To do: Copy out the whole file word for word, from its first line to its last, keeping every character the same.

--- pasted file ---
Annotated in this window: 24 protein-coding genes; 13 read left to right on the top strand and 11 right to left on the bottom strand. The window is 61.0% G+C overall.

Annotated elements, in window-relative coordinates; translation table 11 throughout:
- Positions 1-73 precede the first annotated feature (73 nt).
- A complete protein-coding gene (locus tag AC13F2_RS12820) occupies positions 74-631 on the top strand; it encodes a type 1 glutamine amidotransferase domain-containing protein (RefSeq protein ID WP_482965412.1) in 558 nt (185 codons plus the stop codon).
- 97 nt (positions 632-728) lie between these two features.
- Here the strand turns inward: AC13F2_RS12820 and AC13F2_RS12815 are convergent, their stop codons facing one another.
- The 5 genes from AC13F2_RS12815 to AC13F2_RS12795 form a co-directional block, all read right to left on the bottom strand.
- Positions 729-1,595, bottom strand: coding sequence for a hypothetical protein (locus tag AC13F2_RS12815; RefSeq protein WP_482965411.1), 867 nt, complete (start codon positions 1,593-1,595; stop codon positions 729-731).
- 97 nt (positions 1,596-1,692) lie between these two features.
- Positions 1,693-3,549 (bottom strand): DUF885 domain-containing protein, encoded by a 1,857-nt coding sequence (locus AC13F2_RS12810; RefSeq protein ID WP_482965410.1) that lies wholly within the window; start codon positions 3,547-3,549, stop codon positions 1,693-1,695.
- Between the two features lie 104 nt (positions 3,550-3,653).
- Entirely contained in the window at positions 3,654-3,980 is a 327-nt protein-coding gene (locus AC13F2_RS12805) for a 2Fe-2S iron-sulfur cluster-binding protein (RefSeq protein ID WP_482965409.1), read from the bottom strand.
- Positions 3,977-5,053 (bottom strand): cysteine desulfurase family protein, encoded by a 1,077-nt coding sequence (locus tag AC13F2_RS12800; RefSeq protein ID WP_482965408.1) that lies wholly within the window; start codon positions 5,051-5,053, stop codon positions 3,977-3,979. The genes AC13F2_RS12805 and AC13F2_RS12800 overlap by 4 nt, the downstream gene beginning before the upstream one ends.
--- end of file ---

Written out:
Annotated in this window: 24 protein-coding genes; 13 read left to right on the top strand and 11 right to left on the bottom strand. The window is 61.0% G+C overall.

Annotated elements, in window-relative coordinates; translation table 11 throughout:
- Positions 1-73 precede the first annotated feature (73 nt).
- A complete protein-coding gene (locus tag AC13F2_RS12820) occupies positions 74-631 on the top strand; it encodes a type 1 glutamine amidotransferase domain-containing protein (RefSeq protein ID WP_482965412.1) in 558 nt (185 codons plus the stop codon).
- 97 nt (positions 632-728) lie between these two features.
- Here the strand turns inward: AC13F2_RS12820 and AC13F2_RS12815 are convergent, their stop codons facing one another.
- The 5 genes from AC13F2_RS12815 to AC13F2_RS12795 form a co-directional block, all read right to left on the bottom strand.
- Positions 729-1,595, bottom strand: coding sequence for a hypothetical protein (locus tag AC13F2_RS12815; RefSeq protein WP_482965411.1), 867 nt, complete (start codon positions 1,593-1,595; stop codon positions 729-731).
- 97 nt (positions 1,596-1,692) lie between these two features.
- Positions 1,693-3,549 (bottom strand): DUF885 domain-containing protein, encoded by a 1,857-nt coding sequence (locus AC13F2_RS12810; RefSeq protein ID WP_482965410.1) that lies wholly within the window; start codon positions 3,547-3,549, stop codon positions 1,693-1,695.
- Between the two features lie 104 nt (positions 3,550-3,653).
- Entirely contained in the window at positions 3,654-3,980 is a 327-nt protein-coding gene (locus AC13F2_RS12805) for a 2Fe-2S iron-sulfur cluster-binding protein (RefSeq protein ID WP_482965409.1), read from the bottom strand.
- Positions 3,977-5,053 (bottom strand): cysteine desulfurase family protein, encoded by a 1,077-nt coding sequence (locus tag AC13F2_RS12800; RefSeq protein ID WP_482965408.1) that lies wholly within the window; start codon positions 5,051-5,053, stop codon positions 3,977-3,979. The genes AC13F2_RS12805 and AC13F2_RS12800 overlap by 4 nt, the downstream gene beginning before the upstream one ends.